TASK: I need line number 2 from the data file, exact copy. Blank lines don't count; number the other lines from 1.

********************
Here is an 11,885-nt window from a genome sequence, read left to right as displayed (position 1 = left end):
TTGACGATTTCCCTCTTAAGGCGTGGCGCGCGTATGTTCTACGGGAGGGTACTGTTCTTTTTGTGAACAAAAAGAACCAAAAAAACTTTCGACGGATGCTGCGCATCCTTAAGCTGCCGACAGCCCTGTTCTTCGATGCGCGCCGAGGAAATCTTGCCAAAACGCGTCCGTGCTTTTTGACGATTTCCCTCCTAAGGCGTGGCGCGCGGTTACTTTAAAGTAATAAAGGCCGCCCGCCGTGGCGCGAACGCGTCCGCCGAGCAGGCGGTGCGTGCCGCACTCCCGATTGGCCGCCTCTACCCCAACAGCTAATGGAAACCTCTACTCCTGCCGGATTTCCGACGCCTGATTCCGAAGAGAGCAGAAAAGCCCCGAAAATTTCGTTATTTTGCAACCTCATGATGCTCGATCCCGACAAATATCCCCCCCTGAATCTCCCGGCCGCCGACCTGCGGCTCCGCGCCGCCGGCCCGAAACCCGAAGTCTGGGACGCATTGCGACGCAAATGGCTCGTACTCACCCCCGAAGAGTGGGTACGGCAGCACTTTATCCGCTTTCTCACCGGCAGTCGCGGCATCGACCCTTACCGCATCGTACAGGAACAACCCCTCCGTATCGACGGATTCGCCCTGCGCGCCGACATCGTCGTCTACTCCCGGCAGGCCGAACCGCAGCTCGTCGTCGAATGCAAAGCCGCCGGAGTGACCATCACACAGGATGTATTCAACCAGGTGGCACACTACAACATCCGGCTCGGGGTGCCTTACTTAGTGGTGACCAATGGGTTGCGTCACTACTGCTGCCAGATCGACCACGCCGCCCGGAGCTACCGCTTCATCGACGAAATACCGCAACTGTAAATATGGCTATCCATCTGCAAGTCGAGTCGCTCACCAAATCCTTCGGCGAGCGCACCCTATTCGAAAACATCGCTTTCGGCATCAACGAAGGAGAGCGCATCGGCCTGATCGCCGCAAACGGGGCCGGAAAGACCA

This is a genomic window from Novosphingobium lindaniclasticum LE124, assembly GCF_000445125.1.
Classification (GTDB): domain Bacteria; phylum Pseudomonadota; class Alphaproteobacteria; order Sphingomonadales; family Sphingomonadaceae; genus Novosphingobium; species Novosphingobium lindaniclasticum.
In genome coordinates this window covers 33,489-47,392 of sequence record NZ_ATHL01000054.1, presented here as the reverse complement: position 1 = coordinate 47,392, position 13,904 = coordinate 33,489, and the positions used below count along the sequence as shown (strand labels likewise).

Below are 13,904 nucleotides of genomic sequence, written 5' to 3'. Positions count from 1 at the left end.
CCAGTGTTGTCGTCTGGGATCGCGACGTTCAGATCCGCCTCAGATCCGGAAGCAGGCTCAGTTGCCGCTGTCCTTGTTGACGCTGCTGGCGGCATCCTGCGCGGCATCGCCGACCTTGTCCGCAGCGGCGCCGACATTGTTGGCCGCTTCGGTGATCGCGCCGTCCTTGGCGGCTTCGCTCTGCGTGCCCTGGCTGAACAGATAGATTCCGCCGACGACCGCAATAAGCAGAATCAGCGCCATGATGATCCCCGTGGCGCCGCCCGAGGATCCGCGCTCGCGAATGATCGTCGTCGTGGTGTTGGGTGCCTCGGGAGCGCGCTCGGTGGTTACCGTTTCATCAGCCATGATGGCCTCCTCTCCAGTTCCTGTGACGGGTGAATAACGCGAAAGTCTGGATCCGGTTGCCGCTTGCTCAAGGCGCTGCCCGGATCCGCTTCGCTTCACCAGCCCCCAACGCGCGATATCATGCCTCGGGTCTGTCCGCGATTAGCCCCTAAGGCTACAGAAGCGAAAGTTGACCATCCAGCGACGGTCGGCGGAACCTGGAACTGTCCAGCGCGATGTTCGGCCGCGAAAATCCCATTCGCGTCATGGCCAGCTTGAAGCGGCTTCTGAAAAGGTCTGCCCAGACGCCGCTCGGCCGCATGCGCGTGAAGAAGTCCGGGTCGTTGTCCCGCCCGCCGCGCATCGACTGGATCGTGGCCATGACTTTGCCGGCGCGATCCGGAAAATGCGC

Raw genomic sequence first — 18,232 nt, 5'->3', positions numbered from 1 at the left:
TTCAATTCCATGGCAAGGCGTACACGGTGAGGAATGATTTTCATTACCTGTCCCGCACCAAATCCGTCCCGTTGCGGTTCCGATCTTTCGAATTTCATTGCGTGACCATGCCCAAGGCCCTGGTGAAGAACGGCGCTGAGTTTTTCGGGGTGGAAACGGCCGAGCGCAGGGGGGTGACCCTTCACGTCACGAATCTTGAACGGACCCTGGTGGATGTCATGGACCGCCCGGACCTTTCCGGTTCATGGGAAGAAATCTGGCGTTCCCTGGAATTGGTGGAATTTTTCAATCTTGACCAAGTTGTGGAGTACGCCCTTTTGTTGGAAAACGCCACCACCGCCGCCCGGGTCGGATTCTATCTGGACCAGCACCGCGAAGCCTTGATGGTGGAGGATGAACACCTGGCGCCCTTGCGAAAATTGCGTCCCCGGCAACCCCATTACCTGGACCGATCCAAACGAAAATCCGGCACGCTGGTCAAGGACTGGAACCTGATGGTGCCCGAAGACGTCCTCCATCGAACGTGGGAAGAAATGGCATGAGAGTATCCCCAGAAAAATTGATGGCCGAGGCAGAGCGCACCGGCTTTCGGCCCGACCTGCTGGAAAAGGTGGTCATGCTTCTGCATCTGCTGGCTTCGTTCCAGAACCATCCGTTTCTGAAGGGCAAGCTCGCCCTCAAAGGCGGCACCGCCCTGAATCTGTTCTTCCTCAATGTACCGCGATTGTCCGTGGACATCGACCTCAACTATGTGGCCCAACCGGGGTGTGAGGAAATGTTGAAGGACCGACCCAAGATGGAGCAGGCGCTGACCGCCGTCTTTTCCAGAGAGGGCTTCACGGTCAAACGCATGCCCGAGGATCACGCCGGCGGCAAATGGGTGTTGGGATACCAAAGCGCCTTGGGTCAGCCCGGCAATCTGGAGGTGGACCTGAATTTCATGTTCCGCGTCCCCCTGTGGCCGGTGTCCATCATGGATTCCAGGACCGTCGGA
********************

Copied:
TTGACGATTTCCCTCTTAAGGCGTGGCGCGCGTATGTTCTACGGGAGGGTACTGTTCTTTTTGTGAACAAAAAGAACCAAAAAAACTTTCGACGGATGCTGCGCATCCTTAAGCTGCCGACAGCCCTGTTCTTCGATGCGCGCCGAGGAAATCTTGCCAAAACGCGTCCGTGCTTTTTGACGATTTCCCTCCTAAGGCGTGGCGCGCGGTTACTTTAAAGTAATAAAGGCCGCCCGCCGTGGCGCGAACGCGTCCGCCGAGCAGGCGGTGCGTGCCGCACTCCCGATTGGCCGCCTCTACCCCAACAGCTAATGGAAACCTCTACTCCTGCCGGATTTCCGACGCCTGATTCCGAAGAGAGCAGAAAAGCCCCGAAAATTTCGTTATTTTGCAACCTCATGATGCTCGATCCCGACAAATATCCCCCCCTGAATCTCCCGGCCGCCGACCTGCGGCTCCGCGCCGCCGGCCCGAAACCCGAAGTCTGGGACGCATTGCGACGCAAATGGCTCGTACTCACCCCCGAAGAGTGGGTACGGCAGCACTTTATCCGCTTTCTCACCGGCAGTCGCGGCATCGACCCTTACCGCATCGTACAGGAACAACCCCTCCGTATCGACGGATTCGCCCTGCGCGCCGACATCGTCGTCTACTCCCGGCAGGCCGAACCGCAGCTCGTCGTCGAATGCAAAGCCGCCGGAGTGACCATCACACAGGATGTATTCAACCAGGTGGCACACTACAACATCCGGCTCGGGGTGCCTTACTTAGTGGTGACCAATGGGTTGCGTCACTACTGCTGCCAGATCGACCACGCCGCCCGGAGCTACCGCTTCATCGACGAAATACCGCAACTGTAAATATGGCTATCCATCTGCAAGTCGAGTCGCTCACCAAATCCTTCGGCGAGCGCACCCTATTCGAAAACATCGCTTTCGGCATCAACGAAGGAGAGCGCATCGGCCTGATCGCCGCAAACGGGGCCGGAAAGACCA